An employees’ union petitioned the Madras High Court on Friday, requesting that the Union Civil Aviation Ministry and Air India refrain from proceeding with the national carrier’s disinvestment process without taking appropriate steps to protect employees’ rights. The court granted the petitioner interim relief, prohibiting the Ministry and other authorities from evicting members of the Air Corporation Employees’ Union in Meenambakkam from residences provided by Air India Limited management.
While admitting a writ petition from the association’s president C Udayashankar, Justice V Parthiban granted the relief and also restrained the authorities from discontinuing all of the medical services that the members had previously enjoyed.
The Centre had previously accepted an offer from Talace Pvt Ltd, a unit of the salt-to-software conglomerate’s holding company, to pay Rs 2,700 crore cash and take over Rs 15,300 crore of the airline’s debt, with the Union government signing a share purchase agreement with Tata Sons for the sale of Air India for Rs 18,000 crore in October.
The petitioner’s main request was that the Ministry and Air India Limited refrain from proceeding with the disinvestment process without taking appropriate steps to protect the employees’ terms and conditions of service and rights, as represented by the union.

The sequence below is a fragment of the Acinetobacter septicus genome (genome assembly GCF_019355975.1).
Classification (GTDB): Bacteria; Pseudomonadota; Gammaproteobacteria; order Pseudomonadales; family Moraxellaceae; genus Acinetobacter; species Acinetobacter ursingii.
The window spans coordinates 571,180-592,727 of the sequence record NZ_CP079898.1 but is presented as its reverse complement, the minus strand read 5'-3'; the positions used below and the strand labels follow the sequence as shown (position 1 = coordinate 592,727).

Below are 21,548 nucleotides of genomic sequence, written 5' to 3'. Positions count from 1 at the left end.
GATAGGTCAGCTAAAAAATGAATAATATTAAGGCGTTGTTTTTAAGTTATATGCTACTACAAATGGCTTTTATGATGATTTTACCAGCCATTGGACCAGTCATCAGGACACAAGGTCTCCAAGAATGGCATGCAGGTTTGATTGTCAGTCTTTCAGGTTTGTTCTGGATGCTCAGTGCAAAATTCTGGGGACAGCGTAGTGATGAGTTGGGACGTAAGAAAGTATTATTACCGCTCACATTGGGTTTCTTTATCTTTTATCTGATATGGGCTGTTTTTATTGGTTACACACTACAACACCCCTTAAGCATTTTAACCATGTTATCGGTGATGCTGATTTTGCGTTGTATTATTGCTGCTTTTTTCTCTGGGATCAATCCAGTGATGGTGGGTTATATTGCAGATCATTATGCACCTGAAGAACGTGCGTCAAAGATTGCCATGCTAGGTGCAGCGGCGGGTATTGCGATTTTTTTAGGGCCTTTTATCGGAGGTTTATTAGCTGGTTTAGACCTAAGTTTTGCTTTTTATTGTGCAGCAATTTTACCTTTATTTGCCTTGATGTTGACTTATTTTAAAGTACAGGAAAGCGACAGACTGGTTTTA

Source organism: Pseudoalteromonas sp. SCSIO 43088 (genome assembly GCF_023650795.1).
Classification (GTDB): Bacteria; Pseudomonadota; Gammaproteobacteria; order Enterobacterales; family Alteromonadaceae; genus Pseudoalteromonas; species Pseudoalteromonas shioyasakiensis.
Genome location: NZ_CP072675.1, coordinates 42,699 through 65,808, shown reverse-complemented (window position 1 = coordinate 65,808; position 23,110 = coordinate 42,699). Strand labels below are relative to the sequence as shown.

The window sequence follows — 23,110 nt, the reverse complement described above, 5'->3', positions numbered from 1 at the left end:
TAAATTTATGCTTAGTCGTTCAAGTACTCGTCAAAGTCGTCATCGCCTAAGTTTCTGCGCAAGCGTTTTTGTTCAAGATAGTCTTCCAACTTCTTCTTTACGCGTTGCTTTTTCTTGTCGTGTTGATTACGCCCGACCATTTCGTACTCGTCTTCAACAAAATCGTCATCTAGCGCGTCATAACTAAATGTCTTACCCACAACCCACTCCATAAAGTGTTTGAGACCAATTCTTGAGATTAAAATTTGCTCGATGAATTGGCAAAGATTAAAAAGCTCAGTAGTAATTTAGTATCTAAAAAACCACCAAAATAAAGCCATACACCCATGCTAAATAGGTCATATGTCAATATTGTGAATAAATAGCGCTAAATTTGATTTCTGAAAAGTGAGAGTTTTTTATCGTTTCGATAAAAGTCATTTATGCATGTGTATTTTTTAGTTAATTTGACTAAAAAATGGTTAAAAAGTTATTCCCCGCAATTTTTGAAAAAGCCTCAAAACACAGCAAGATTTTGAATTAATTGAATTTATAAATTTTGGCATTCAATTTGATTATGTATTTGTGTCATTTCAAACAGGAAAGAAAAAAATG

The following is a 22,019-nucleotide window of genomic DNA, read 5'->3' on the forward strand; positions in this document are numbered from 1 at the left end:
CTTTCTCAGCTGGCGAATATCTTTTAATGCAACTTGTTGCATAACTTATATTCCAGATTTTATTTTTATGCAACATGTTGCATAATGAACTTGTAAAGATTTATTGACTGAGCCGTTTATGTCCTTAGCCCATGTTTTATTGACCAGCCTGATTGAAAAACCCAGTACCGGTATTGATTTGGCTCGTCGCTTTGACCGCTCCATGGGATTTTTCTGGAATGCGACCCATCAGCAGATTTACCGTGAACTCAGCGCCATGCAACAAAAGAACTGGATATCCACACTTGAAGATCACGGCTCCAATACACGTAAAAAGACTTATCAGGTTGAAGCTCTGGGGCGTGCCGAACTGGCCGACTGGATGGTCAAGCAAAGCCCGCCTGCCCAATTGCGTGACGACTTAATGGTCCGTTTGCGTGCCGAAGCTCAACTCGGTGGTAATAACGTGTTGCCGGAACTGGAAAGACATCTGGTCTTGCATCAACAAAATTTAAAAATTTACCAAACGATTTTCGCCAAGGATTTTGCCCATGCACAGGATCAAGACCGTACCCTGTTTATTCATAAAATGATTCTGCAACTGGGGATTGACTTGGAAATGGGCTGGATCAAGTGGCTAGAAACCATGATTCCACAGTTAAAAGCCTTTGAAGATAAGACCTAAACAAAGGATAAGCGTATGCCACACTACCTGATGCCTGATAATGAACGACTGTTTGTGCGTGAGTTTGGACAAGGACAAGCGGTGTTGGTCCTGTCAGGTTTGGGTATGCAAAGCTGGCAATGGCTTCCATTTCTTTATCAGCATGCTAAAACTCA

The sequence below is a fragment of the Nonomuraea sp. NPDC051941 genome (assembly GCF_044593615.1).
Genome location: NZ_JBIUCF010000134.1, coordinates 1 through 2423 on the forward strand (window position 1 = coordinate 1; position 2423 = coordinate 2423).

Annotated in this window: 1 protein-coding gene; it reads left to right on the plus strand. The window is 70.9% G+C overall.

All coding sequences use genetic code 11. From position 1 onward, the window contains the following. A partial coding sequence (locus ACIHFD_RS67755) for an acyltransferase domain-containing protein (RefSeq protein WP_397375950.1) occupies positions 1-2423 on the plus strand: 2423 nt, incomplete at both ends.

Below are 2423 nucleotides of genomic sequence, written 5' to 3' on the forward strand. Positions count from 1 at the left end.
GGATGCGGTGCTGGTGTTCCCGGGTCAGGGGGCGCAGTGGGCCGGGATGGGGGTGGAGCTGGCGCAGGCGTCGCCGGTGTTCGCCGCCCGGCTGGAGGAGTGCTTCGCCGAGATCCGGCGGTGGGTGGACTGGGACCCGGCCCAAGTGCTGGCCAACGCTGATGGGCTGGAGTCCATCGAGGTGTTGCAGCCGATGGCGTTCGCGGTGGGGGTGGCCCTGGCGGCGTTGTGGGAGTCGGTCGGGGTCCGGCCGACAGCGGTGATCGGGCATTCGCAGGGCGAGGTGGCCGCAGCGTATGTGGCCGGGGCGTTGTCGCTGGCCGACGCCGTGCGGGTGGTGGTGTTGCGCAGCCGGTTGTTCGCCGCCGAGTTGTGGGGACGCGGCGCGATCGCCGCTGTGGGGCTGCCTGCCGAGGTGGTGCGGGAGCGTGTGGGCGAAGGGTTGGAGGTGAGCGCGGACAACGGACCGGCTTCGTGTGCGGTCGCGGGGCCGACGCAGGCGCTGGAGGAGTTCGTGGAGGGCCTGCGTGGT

It also asked the court to issue an interim order compelling the Ministry to reveal the contents of the share purchase agreement it made with Talace Private Limited on October 25.
The petitioner association claims that the Centre and Air India management did not share the draught share purchase agreement or its content with the union before signing it.
Employees’ rights under Article 19(1)(a) of the Constitution are infringed upon by such non-disclosure. Their action of entering into the share purchase agreement without first consulting the petitioner union on clauses relating to the protection of Air India employees’ service conditions is arbitrary, unjust, and unfair, and constitutes a violation of Article 14 of the Constitution.
The union has been informed that, under the terms of the agreement, the new employer will be required to keep Air India employees on for only one year. It claimed that denying employees job security after disinvestment violated service regulations and standing orders.
They are entitled to continue in service until they reach the age of 58, which is the age of superannuation, as per the applicable service regulations and standing orders. Before the disinvestment process is completed, these issues must be addressed. The government’s and Air India’s actions in rushing to complete the disinvestment process without addressing the aforementioned issues are arbitrary, unfair, and unjust.
The proposed move to evict Air India employees from company-provided housing after disinvestment without increasing their house rent allowance will deprive employees and their families of their right to decent housing, in violation of Article 21 of the Constitution. The proposed change in medical benefits currently provided to service and retired employees of the company following disinvestment violates the employees’ and their family members’ right to health, which is protected under Article 21 of the Constitution.
“Without prejudice to the submission that all Air India employees should be retained in service by the new employer until the age of 58 years,” the petitioner claimed, “the authorities had failed to frame a suitable Voluntary Retirement Scheme or Voluntary Separation Scheme as per the Department of Public Enterprises guidelines issued in 2018.”
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